The dream is gone
Perhaps what was most shocking about this week’s “The Sopranos” was that it was shocking at all. We’ve seen people shot, brutally beaten, dismembered, and permanently maimed. Yet Tony’s suffocation of the helpless Christopher, following a violent car wreck, somehow seemed like the most depraved act the show has ever thrust upon us.
A channel surfer who stumbled upon this scene with no prior knowledge of “The Sopranos” might have thought they were witnessing an act of mercy. In reality, Christopher was the victim of the most grievous act of betrayal that we have seen from a show whose characters wallow in duplicity. Evil can be the only word we use to describe Tony’s murder of Christopher, who Tony had raised as a son.
Not that we weep for Christopher, whose own savagery was brought home to us last week when he gunned down J.T. Dolan. Let’s not forget the waiter that he and Paulie murdered over an insult in season five, nor the fact that he handed his own fiancé over to Tony to kill. Christopher’s death leaves his daughter fatherless, but this show has shown us what happens to the children raised by men like Tony and Christopher. They develop the kind of corrosive cynicism that Meadow mistakes for sophistication or they end as aspiring thugs like A.J. and his new buddies.
Still, murder is murder. What shocked Tony was his own lack of remorse. He was relieved, as he admitted to Dr. Melfi in a dream, and tried to tell her in real life. He projected these feelings onto Carmela, who was horrified at Tony’s suggestion that she was secretly glad Christopher was dead. She tearfully admitted that she was grateful it was Christopher and not Tony who had died. Tony, seemingly disappointed, says, “That’s normal.”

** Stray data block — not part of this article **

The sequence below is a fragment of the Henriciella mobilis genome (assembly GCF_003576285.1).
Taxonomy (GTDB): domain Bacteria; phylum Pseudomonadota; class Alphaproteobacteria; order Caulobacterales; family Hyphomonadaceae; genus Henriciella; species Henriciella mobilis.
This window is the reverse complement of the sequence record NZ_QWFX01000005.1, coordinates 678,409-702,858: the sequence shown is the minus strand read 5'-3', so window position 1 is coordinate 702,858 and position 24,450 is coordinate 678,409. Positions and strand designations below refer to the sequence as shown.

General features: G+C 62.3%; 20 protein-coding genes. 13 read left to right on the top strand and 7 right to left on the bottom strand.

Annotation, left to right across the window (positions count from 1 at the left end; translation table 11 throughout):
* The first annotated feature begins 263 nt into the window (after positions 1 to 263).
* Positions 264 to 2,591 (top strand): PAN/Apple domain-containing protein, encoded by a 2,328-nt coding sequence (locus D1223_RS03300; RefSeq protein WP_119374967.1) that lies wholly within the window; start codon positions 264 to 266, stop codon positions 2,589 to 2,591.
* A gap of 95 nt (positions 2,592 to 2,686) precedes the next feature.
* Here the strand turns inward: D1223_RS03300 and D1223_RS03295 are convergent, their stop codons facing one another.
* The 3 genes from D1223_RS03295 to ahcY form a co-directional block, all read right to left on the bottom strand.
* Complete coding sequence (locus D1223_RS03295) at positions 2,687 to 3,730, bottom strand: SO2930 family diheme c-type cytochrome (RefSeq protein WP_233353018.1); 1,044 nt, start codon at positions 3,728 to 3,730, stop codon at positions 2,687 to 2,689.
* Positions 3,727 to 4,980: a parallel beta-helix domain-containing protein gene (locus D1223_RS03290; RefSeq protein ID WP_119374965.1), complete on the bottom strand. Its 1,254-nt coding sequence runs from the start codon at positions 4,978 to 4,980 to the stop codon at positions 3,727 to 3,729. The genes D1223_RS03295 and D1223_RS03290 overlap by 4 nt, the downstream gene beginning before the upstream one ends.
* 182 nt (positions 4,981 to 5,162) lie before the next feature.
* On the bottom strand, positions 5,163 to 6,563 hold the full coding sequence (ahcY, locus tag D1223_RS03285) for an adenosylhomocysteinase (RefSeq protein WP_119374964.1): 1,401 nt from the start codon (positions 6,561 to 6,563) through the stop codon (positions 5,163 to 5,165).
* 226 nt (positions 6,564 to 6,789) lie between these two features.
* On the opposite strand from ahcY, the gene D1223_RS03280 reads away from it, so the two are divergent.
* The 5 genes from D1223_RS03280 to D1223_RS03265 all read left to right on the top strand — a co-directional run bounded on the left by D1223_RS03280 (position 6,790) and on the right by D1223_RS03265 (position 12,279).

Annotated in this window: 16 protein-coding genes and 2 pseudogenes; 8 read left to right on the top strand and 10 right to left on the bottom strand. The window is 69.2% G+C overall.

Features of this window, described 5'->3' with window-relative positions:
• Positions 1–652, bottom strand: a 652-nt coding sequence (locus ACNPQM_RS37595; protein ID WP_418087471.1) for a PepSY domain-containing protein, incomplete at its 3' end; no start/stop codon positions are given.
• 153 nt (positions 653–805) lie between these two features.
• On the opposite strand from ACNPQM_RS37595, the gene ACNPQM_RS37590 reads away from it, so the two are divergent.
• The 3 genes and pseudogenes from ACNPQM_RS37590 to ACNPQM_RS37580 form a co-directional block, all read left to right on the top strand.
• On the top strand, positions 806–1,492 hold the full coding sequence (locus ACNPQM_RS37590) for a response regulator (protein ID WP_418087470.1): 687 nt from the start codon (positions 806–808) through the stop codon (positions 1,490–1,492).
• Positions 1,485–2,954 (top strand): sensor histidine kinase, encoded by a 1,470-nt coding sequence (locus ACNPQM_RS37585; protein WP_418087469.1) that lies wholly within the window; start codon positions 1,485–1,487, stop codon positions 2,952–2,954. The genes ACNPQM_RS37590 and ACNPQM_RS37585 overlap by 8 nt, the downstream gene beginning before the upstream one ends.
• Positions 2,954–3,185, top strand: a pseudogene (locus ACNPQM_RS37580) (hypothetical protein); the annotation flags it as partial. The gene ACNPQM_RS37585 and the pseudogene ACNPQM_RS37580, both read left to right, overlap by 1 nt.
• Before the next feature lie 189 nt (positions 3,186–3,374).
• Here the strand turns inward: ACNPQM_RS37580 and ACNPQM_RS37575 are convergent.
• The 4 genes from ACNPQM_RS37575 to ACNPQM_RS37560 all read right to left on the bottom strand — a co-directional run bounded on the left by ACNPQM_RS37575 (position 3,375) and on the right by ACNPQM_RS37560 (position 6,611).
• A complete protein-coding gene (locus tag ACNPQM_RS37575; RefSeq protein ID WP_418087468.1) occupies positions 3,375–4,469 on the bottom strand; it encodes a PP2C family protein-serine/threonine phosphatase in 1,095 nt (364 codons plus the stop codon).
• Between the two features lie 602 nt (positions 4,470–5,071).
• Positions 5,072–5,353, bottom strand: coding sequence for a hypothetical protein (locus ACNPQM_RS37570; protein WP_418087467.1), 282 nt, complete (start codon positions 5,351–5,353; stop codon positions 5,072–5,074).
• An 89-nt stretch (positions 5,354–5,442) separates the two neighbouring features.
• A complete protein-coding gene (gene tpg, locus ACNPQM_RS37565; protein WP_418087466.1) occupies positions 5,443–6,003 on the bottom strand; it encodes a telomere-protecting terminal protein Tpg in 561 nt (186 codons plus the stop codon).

Tony tries to comfort Carmela by noting that in the accident, the car seat in the back of Christopher’s SUV was destroyed; had Christopher’s baby been in the car, she would have been killed. The sheer randomness of the accident epitomizes the moral chaos that reigns on “The Sopranos." When Tony goes to Las Vegas, he bets on the roulette wheel, a gamble that is totally based on chance. Later, stoned on peyote (which he gets from a stripper who used to sleep with Christopher) he stops at the roulette wheel and says “It’s like the solar system.” Suddenly he can’t lose, placing bet after bet until he falls on the floor in laughter, as though he’s suddenly realized that the bolt of lightening he’s been waiting for is not going to strike after all.
The end of the episode finds Tony and his new companion in the desert, where the rising sun seems to blink at Tony, who calls out “I get it.” Many fans and commentators online find the sunrise reminiscent of the mysterious beacon that Tony saw in his dream while in a coma after being shot by his uncle. It’s an interesting observation, but I’m not sure how much it really matters. Tony is bound to use whatever drug-induced revelation he’s discovered to justify his own narcissism. In Tony’s universe, he is the sun, and no one can break free of their orbit around him.